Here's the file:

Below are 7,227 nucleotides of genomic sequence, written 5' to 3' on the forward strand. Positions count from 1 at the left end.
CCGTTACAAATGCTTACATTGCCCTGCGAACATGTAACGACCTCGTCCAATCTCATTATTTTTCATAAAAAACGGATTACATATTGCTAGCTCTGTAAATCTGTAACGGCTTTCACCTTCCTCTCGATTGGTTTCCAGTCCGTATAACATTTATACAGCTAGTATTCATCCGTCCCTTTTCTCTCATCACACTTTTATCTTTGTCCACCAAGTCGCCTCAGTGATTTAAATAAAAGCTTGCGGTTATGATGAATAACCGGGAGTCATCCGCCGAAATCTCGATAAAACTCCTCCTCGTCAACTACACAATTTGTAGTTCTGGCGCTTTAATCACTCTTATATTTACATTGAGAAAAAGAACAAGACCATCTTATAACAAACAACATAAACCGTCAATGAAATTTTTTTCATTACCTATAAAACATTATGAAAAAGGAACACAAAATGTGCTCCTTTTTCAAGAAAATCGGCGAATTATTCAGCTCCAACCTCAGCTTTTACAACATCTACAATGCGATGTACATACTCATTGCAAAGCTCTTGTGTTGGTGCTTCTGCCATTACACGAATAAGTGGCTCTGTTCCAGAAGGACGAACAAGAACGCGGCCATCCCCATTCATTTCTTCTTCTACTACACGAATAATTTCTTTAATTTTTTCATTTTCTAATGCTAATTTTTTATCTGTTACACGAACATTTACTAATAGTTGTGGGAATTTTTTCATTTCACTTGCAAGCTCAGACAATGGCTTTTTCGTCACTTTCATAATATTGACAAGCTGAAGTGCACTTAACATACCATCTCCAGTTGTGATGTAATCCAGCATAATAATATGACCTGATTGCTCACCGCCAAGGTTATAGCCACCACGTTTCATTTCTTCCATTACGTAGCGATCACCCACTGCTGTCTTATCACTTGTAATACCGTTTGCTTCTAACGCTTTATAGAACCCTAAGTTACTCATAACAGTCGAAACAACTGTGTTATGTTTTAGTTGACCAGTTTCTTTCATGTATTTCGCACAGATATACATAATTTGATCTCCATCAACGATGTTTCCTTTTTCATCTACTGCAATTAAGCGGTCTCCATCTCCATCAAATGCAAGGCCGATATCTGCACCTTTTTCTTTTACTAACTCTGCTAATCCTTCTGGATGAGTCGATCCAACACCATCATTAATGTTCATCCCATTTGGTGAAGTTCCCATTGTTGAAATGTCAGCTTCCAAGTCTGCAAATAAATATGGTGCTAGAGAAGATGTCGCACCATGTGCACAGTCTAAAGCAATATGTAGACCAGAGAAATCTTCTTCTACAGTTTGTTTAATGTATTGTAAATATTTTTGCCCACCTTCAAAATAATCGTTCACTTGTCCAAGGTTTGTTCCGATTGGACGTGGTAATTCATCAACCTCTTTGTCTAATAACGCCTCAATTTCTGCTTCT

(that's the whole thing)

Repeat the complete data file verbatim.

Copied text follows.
Below are 7,227 nucleotides of genomic sequence, written 5' to 3' on the forward strand. Positions count from 1 at the left end.
CCGTTACAAATGCTTACATTGCCCTGCGAACATGTAACGACCTCGTCCAATCTCATTATTTTTCATAAAAAACGGATTACATATTGCTAGCTCTGTAAATCTGTAACGGCTTTCACCTTCCTCTCGATTGGTTTCCAGTCCGTATAACATTTATACAGCTAGTATTCATCCGTCCCTTTTCTCTCATCACACTTTTATCTTTGTCCACCAAGTCGCCTCAGTGATTTAAATAAAAGCTTGCGGTTATGATGAATAACCGGGAGTCATCCGCCGAAATCTCGATAAAACTCCTCCTCGTCAACTACACAATTTGTAGTTCTGGCGCTTTAATCACTCTTATATTTACATTGAGAAAAAGAACAAGACCATCTTATAACAAACAACATAAACCGTCAATGAAATTTTTTTCATTACCTATAAAACATTATGAAAAAGGAACACAAAATGTGCTCCTTTTTCAAGAAAATCGGCGAATTATTCAGCTCCAACCTCAGCTTTTACAACATCTACAATGCGATGTACATACTCATTGCAAAGCTCTTGTGTTGGTGCTTCTGCCATTACACGAATAAGTGGCTCTGTTCCAGAAGGACGAACAAGAACGCGGCCATCCCCATTCATTTCTTCTTCTACTACACGAATAATTTCTTTAATTTTTTCATTTTCTAATGCTAATTTTTTATCTGTTACACGAACATTTACTAATAGTTGTGGGAATTTTTTCATTTCACTTGCAAGCTCAGACAATGGCTTTTTCGTCACTTTCATAATATTGACAAGCTGAAGTGCACTTAACATACCATCTCCAGTTGTGATGTAATCCAGCATAATAATATGACCTGATTGCTCACCGCCAAGGTTATAGCCACCACGTTTCATTTCTTCCATTACGTAGCGATCACCCACTGCTGTCTTATCACTTGTAATACCGTTTGCTTCTAACGCTTTATAGAACCCTAAGTTACTCATAACAGTCGAAACAACTGTGTTATGTTTTAGTTGACCAGTTTCTTTCATGTATTTCGCACAGATATACATAATTTGATCTCCATCAACGATGTTTCCTTTTTCATCTACTGCAATTAAGCGGTCTCCATCTCCATCAAATGCAAGGCCGATATCTGCACCTTTTTCTTTTACTAACTCTGCTAATCCTTCTGGATGAGTCGATCCAACACCATCATTAATGTTCATCCCATTTGGTGAAGTTCCCATTGTTGAAATGTCAGCTTCCAAGTCTGCAAATAAATATGGTGCTAGAGAAGATGTCGCACCATGTGCACAGTCTAAAGCAATATGTAGACCAGAGAAATCTTCTTCTACAGTTTGTTTAATGTATTGTAAATATTTTTGCCCACCTTCAAAATAATCGTTCACTTGTCCAAGGTTTGTTCCGATTGGACGTGGTAATTCATCAACCTCTTTGTCTAATAACGCCTCAATTTCTGCTTCT